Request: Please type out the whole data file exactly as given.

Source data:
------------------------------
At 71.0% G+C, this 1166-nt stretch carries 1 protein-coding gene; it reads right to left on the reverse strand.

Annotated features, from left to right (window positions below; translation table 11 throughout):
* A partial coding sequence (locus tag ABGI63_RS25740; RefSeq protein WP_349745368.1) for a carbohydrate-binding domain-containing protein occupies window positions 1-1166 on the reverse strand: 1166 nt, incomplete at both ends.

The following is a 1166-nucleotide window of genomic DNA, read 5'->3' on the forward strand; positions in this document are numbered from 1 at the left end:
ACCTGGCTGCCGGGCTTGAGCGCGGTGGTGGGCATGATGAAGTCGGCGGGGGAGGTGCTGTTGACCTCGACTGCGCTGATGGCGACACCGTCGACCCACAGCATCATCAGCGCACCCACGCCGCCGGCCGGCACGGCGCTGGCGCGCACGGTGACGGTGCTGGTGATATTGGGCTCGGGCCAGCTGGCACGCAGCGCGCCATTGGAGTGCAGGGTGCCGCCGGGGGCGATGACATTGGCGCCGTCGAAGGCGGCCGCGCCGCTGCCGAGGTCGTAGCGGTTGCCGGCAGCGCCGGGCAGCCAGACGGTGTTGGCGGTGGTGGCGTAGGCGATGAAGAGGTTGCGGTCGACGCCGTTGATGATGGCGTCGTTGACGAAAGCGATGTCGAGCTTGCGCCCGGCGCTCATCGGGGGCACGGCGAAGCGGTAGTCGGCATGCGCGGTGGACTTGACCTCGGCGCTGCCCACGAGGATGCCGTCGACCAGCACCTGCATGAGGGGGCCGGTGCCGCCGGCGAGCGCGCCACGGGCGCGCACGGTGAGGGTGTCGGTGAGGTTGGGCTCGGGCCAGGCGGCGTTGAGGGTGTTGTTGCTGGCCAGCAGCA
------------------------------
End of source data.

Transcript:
At 71.0% G+C, this 1166-nt stretch carries 1 protein-coding gene; it reads right to left on the reverse strand.

Annotated features, from left to right (window positions below; translation table 11 throughout):
* A partial coding sequence (locus tag ABGI63_RS25740; RefSeq protein WP_349745368.1) for a carbohydrate-binding domain-containing protein occupies window positions 1-1166 on the reverse strand: 1166 nt, incomplete at both ends.

The following is a 1166-nucleotide window of genomic DNA, read 5'->3' on the forward strand; positions in this document are numbered from 1 at the left end:
ACCTGGCTGCCGGGCTTGAGCGCGGTGGTGGGCATGATGAAGTCGGCGGGGGAGGTGCTGTTGACCTCGACTGCGCTGATGGCGACACCGTCGACCCACAGCATCATCAGCGCACCCACGCCGCCGGCCGGCACGGCGCTGGCGCGCACGGTGACGGTGCTGGTGATATTGGGCTCGGGCCAGCTGGCACGCAGCGCGCCATTGGAGTGCAGGGTGCCGCCGGGGGCGATGACATTGGCGCCGTCGAAGGCGGCCGCGCCGCTGCCGAGGTCGTAGCGGTTGCCGGCAGCGCCGGGCAGCCAGACGGTGTTGGCGGTGGTGGCGTAGGCGATGAAGAGGTTGCGGTCGACGCCGTTGATGATGGCGTCGTTGACGAAAGCGATGTCGAGCTTGCGCCCGGCGCTCATCGGGGGCACGGCGAAGCGGTAGTCGGCATGCGCGGTGGACTTGACCTCGGCGCTGCCCACGAGGATGCCGTCGACCAGCACCTGCATGAGGGGGCCGGTGCCGCCGGCGAGCGCGCCACGGGCGCGCACGGTGAGGGTGTCGGTGAGGTTGGGCTCGGGCCAGGCGGCGTTGAGGGTGTTGTTGCTGGCCAGCAGCA